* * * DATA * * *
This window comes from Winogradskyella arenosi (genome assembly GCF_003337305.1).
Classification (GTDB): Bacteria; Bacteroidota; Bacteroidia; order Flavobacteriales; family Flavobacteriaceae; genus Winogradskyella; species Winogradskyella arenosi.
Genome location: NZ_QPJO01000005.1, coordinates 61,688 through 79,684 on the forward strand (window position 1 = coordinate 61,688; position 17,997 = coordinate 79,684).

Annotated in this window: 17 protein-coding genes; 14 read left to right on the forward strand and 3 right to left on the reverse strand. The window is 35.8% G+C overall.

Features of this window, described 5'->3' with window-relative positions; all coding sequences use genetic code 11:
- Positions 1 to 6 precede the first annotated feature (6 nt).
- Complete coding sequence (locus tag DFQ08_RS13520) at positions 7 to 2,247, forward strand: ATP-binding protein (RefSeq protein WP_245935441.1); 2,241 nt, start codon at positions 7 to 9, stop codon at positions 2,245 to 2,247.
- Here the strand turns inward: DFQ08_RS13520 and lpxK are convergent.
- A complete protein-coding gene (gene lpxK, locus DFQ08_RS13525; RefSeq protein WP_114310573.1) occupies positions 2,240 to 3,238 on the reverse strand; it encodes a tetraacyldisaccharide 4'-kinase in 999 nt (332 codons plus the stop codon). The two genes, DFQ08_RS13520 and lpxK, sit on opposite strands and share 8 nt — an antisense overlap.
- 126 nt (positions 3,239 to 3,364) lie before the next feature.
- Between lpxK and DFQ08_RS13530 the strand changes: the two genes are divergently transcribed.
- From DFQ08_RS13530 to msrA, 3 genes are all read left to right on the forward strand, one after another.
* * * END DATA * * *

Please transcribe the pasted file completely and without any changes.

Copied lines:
This window comes from Winogradskyella arenosi (genome assembly GCF_003337305.1).
Classification (GTDB): Bacteria; Bacteroidota; Bacteroidia; order Flavobacteriales; family Flavobacteriaceae; genus Winogradskyella; species Winogradskyella arenosi.
Genome location: NZ_QPJO01000005.1, coordinates 61,688 through 79,684 on the forward strand (window position 1 = coordinate 61,688; position 17,997 = coordinate 79,684).

Annotated in this window: 17 protein-coding genes; 14 read left to right on the forward strand and 3 right to left on the reverse strand. The window is 35.8% G+C overall.

Features of this window, described 5'->3' with window-relative positions; all coding sequences use genetic code 11:
- Positions 1 to 6 precede the first annotated feature (6 nt).
- Complete coding sequence (locus tag DFQ08_RS13520) at positions 7 to 2,247, forward strand: ATP-binding protein (RefSeq protein WP_245935441.1); 2,241 nt, start codon at positions 7 to 9, stop codon at positions 2,245 to 2,247.
- Here the strand turns inward: DFQ08_RS13520 and lpxK are convergent.
- A complete protein-coding gene (gene lpxK, locus DFQ08_RS13525; RefSeq protein WP_114310573.1) occupies positions 2,240 to 3,238 on the reverse strand; it encodes a tetraacyldisaccharide 4'-kinase in 999 nt (332 codons plus the stop codon). The two genes, DFQ08_RS13520 and lpxK, sit on opposite strands and share 8 nt — an antisense overlap.
- 126 nt (positions 3,239 to 3,364) lie before the next feature.
- Between lpxK and DFQ08_RS13530 the strand changes: the two genes are divergently transcribed.
- From DFQ08_RS13530 to msrA, 3 genes are all read left to right on the forward strand, one after another.